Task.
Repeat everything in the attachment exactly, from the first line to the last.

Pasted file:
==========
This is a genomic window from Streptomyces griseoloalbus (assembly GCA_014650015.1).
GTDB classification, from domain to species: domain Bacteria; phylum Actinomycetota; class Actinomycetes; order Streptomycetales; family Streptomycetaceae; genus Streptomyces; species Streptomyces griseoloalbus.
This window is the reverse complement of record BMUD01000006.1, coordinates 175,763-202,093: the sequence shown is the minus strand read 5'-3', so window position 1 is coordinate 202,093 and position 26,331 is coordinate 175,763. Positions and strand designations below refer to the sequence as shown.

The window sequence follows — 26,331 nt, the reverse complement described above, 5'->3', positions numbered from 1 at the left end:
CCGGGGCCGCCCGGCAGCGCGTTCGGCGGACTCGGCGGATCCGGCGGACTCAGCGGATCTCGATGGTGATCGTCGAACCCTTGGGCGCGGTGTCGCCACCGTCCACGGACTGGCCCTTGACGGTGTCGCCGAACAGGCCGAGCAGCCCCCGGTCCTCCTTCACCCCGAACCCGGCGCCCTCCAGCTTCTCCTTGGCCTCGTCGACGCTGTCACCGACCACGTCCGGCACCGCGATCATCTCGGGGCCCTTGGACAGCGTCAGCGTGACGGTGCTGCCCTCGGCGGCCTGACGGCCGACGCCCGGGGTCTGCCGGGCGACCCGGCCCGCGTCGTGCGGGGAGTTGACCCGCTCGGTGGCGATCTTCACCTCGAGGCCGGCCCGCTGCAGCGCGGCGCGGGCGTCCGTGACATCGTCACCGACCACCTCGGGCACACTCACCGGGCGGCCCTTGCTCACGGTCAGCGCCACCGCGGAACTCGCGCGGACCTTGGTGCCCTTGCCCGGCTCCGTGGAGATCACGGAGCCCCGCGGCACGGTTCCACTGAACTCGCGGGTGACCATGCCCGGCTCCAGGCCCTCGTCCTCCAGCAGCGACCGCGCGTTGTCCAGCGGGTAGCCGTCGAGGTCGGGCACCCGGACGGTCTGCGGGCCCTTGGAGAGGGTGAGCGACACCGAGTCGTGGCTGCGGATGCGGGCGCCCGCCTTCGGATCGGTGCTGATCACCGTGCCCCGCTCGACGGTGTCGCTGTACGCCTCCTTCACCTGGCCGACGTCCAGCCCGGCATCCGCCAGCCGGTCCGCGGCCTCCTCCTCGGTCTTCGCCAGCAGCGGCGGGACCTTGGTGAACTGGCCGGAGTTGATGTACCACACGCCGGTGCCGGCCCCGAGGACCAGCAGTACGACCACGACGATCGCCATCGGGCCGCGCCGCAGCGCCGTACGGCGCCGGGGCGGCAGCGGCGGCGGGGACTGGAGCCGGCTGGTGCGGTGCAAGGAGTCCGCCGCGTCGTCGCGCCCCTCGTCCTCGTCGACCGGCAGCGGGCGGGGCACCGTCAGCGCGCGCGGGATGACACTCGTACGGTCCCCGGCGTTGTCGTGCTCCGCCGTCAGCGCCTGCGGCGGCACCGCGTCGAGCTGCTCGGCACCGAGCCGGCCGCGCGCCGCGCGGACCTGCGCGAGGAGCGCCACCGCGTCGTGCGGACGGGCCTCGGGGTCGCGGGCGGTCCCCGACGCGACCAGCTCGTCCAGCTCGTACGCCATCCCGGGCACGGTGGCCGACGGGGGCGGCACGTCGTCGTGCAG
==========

This is a genomic window from Streptomyces griseoloalbus (assembly GCA_014650015.1).
GTDB classification, from domain to species: domain Bacteria; phylum Actinomycetota; class Actinomycetes; order Streptomycetales; family Streptomycetaceae; genus Streptomyces; species Streptomyces griseoloalbus.
This window is the reverse complement of record BMUD01000006.1, coordinates 175,763-202,093: the sequence shown is the minus strand read 5'-3', so window position 1 is coordinate 202,093 and position 26,331 is coordinate 175,763. Positions and strand designations below refer to the sequence as shown.

The window sequence follows — 26,331 nt, the reverse complement described above, 5'->3', positions numbered from 1 at the left end:
CCGGGGCCGCCCGGCAGCGCGTTCGGCGGACTCGGCGGATCCGGCGGACTCAGCGGATCTCGATGGTGATCGTCGAACCCTTGGGCGCGGTGTCGCCACCGTCCACGGACTGGCCCTTGACGGTGTCGCCGAACAGGCCGAGCAGCCCCCGGTCCTCCTTCACCCCGAACCCGGCGCCCTCCAGCTTCTCCTTGGCCTCGTCGACGCTGTCACCGACCACGTCCGGCACCGCGATCATCTCGGGGCCCTTGGACAGCGTCAGCGTGACGGTGCTGCCCTCGGCGGCCTGACGGCCGACGCCCGGGGTCTGCCGGGCGACCCGGCCCGCGTCGTGCGGGGAGTTGACCCGCTCGGTGGCGATCTTCACCTCGAGGCCGGCCCGCTGCAGCGCGGCGCGGGCGTCCGTGACATCGTCACCGACCACCTCGGGCACACTCACCGGGCGGCCCTTGCTCACGGTCAGCGCCACCGCGGAACTCGCGCGGACCTTGGTGCCCTTGCCCGGCTCCGTGGAGATCACGGAGCCCCGCGGCACGGTTCCACTGAACTCGCGGGTGACCATGCCCGGCTCCAGGCCCTCGTCCTCCAGCAGCGACCGCGCGTTGTCCAGCGGGTAGCCGTCGAGGTCGGGCACCCGGACGGTCTGCGGGCCCTTGGAGAGGGTGAGCGACACCGAGTCGTGGCTGCGGATGCGGGCGCCCGCCTTCGGATCGGTGCTGATCACCGTGCCCCGCTCGACGGTGTCGCTGTACGCCTCCTTCACCTGGCCGACGTCCAGCCCGGCATCCGCCAGCCGGTCCGCGGCCTCCTCCTCGGTCTTCGCCAGCAGCGGCGGGACCTTGGTGAACTGGCCGGAGTTGATGTACCACACGCCGGTGCCGGCCCCGAGGACCAGCAGTACGACCACGACGATCGCCATCGGGCCGCGCCGCAGCGCCGTACGGCGCCGGGGCGGCAGCGGCGGCGGGGACTGGAGCCGGCTGGTGCGGTGCAAGGAGTCCGCCGCGTCGTCGCGCCCCTCGTCCTCGTCGACCGGCAGCGGGCGGGGCACCGTCAGCGCGCGCGGGATGACACTCGTACGGTCCCCGGCGTTGTCGTGCTCCGCCGTCAGCGCCTGCGGCGGCACCGCGTCGAGCTGCTCGGCACCGAGCCGGCCGCGCGCCGCGCGGACCTGCGCGAGGAGCGCCACCGCGTCGTGCGGACGGGCCTCGGGGTCGCGGGCGGTCCCCGACGCGACCAGCTCGTCCAGCTCGTACGCCATCCCGGGCACGGTGGCCGACGGGGGCGGCACGTCGTCGTGCAG